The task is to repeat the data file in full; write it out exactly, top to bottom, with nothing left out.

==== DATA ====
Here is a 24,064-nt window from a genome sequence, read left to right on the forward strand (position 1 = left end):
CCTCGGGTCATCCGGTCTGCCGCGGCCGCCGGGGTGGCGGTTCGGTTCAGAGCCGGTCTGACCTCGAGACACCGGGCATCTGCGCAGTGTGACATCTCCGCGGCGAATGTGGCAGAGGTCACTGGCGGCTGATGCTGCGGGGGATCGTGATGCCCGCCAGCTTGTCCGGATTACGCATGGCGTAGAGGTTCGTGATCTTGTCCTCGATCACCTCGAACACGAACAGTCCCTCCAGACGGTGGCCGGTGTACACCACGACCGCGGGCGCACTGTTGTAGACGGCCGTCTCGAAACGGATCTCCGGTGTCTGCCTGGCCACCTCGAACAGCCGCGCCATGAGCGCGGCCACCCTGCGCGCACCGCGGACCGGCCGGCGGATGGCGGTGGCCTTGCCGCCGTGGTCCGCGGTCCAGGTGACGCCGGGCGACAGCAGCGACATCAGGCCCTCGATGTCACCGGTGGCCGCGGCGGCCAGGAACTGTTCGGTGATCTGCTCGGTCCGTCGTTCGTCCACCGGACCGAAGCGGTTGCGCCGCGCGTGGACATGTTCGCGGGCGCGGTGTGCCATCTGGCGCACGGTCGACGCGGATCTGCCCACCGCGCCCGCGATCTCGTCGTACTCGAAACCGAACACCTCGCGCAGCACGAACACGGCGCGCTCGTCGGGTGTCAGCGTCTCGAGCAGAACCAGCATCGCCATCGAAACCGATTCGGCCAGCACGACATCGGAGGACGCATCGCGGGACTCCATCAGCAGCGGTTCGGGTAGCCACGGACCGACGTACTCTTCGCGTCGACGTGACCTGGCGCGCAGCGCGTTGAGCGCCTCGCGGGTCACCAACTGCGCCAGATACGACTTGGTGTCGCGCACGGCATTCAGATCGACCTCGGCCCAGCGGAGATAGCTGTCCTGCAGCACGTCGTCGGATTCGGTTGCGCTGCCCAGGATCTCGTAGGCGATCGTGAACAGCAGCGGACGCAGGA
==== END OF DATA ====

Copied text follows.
Here is a 24,064-nt window from a genome sequence, read left to right on the forward strand (position 1 = left end):
CCTCGGGTCATCCGGTCTGCCGCGGCCGCCGGGGTGGCGGTTCGGTTCAGAGCCGGTCTGACCTCGAGACACCGGGCATCTGCGCAGTGTGACATCTCCGCGGCGAATGTGGCAGAGGTCACTGGCGGCTGATGCTGCGGGGGATCGTGATGCCCGCCAGCTTGTCCGGATTACGCATGGCGTAGAGGTTCGTGATCTTGTCCTCGATCACCTCGAACACGAACAGTCCCTCCAGACGGTGGCCGGTGTACACCACGACCGCGGGCGCACTGTTGTAGACGGCCGTCTCGAAACGGATCTCCGGTGTCTGCCTGGCCACCTCGAACAGCCGCGCCATGAGCGCGGCCACCCTGCGCGCACCGCGGACCGGCCGGCGGATGGCGGTGGCCTTGCCGCCGTGGTCCGCGGTCCAGGTGACGCCGGGCGACAGCAGCGACATCAGGCCCTCGATGTCACCGGTGGCCGCGGCGGCCAGGAACTGTTCGGTGATCTGCTCGGTCCGTCGTTCGTCCACCGGACCGAAGCGGTTGCGCCGCGCGTGGACATGTTCGCGGGCGCGGTGTGCCATCTGGCGCACGGTCGACGCGGATCTGCCCACCGCGCCCGCGATCTCGTCGTACTCGAAACCGAACACCTCGCGCAGCACGAACACGGCGCGCTCGTCGGGTGTCAGCGTCTCGAGCAGAACCAGCATCGCCATCGAAACCGATTCGGCCAGCACGACATCGGAGGACGCATCGCGGGACTCCATCAGCAGCGGTTCGGGTAGCCACGGACCGACGTACTCTTCGCGTCGACGTGACCTGGCGCGCAGCGCGTTGAGCGCCTCGCGGGTCACCAACTGCGCCAGATACGACTTGGTGTCGCGCACGGCATTCAGATCGACCTCGGCCCAGCGGAGATAGCTGTCCTGCAGCACGTCGTCGGATTCGGTTGCGCTGCCCAGGATCTCGTAGGCGATCGTGAACAGCAGCGGACGCAGGA